CONTROLLING YOUR ATTACHMENTS
This chapter is full of neat toys...that could get extremely annoying in the wrong situations. Therefore, most
good-quality builds provide a way to turn the effects on and off. One way to do this is with a simple HUD.
HUDs are scripted objects that attach to "HUD points"—essentially the user's screen—instead of points
on the avatar that are visible to others, as shown in Figure 2.10.
Figure 2.10: A floating avatar with
a green HUD button showing that
the "yoga_float" animation is
As you learned earlier, attachments are any objects your avatar wears, whether on the body or as a
HUD and animation overrides (AOs) are sequences of internal commands that change the way your avatar
moves. When you run an AO, the script asks your avatar permission to trigger the animation. While AOs
do not need to be placed in attachments, they often are. In this case, the permissions are granted implicitly.
If you want to be able to control details of the attachment—for example to turn on the face light, to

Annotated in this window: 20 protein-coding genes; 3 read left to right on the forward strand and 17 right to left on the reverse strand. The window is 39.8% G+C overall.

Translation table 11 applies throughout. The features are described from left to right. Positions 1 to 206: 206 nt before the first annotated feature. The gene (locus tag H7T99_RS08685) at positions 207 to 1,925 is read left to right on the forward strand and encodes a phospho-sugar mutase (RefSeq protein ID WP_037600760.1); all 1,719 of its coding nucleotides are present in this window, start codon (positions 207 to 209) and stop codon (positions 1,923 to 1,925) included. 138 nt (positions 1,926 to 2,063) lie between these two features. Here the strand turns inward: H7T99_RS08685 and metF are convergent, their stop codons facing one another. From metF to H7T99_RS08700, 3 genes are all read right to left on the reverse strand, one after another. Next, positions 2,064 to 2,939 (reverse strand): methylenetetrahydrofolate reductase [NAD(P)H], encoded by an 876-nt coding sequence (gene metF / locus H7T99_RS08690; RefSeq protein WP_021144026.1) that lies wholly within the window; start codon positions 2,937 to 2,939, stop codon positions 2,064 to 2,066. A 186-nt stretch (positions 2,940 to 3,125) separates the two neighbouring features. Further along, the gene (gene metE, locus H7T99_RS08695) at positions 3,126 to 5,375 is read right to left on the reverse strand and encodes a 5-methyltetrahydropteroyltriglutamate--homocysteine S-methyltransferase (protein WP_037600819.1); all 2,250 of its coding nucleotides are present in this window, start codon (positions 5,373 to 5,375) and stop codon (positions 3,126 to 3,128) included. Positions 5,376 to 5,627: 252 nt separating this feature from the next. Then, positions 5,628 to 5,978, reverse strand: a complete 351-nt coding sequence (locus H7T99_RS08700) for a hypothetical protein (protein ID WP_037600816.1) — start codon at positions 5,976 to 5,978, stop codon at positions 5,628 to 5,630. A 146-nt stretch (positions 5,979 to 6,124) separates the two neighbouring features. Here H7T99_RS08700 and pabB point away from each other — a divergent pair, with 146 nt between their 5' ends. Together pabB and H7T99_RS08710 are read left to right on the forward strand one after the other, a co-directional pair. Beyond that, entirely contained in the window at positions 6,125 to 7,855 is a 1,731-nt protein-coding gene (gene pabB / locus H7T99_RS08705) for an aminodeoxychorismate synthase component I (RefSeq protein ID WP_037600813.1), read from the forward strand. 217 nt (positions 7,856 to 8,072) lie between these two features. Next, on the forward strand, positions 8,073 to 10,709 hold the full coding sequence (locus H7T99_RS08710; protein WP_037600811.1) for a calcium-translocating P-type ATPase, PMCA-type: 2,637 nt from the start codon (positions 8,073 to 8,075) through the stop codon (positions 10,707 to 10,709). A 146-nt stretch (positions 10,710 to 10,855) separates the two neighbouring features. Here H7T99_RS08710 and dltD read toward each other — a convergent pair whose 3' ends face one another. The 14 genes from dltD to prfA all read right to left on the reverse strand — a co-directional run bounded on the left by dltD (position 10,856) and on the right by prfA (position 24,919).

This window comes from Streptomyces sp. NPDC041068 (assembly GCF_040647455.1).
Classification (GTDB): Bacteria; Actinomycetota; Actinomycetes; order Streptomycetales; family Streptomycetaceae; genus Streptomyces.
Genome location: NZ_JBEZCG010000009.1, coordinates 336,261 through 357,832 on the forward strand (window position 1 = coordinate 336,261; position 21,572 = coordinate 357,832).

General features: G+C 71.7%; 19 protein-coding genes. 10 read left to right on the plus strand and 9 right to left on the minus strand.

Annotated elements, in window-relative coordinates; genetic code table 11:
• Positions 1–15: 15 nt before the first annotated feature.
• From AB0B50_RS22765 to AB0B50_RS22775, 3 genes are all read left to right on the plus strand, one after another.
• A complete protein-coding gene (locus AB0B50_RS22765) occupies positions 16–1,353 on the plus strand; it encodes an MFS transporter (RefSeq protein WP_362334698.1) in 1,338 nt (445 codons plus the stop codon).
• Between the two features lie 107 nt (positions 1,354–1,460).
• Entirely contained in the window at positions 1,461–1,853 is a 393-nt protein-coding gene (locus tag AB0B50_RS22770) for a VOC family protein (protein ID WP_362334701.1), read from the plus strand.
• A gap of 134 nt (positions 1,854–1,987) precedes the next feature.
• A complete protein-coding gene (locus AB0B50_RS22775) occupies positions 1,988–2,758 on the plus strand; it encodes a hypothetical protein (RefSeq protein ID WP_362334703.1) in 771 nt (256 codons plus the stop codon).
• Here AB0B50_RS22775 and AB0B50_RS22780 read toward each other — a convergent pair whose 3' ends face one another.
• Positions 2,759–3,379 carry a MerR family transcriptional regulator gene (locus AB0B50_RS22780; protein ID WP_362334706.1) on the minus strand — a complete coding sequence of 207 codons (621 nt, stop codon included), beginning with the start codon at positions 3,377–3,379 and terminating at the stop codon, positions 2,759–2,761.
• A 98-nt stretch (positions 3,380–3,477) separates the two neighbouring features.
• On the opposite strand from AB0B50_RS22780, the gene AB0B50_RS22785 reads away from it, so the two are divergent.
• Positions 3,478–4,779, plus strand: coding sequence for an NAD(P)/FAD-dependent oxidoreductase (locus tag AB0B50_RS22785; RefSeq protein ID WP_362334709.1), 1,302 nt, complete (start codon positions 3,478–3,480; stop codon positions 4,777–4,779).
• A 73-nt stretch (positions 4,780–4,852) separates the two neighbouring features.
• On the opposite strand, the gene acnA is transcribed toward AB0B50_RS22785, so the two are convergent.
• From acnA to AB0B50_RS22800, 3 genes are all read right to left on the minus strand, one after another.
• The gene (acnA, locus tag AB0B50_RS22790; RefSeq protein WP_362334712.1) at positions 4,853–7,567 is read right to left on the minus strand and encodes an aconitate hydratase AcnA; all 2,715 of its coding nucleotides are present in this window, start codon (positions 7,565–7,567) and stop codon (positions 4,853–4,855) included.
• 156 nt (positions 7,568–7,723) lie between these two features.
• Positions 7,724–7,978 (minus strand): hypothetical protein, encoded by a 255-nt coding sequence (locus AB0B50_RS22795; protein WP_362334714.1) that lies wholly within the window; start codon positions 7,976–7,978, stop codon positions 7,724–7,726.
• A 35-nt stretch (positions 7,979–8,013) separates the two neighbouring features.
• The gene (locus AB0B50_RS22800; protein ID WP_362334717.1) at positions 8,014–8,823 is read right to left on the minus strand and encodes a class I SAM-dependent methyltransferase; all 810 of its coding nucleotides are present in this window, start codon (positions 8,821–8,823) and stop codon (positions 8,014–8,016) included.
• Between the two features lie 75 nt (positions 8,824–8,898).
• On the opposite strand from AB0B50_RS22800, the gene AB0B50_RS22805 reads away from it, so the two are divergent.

allow friends to wind up your key, or to float instead of walk—you can either create a chat interface for
commands (as shown in Chapter 3) or create a HUD.
If you want to control an object that is not part of the HUD, you will probably want to add
communication between the controller on the HUD (invisible to others) and the object you want to wear
or otherwise have visible in the world. Chapter 3 talks about how to make this communication happen.
Listing 2.12 shows a modification to the WalkAO script from Listing 2.10. To make it work, put it in a
box that you've sized to <0.2, 0.2, 0.2>. Instead of "wearing" it, attach it to your HUD at the bottom-left
point. You'll see it on the lower-left corner of your SL screen, just above the communication buttons—
other users will not be able to see it. It turns red when not enabled, and green when enabled. The bowling
project on the SYW website demonstrates another example of a HUD.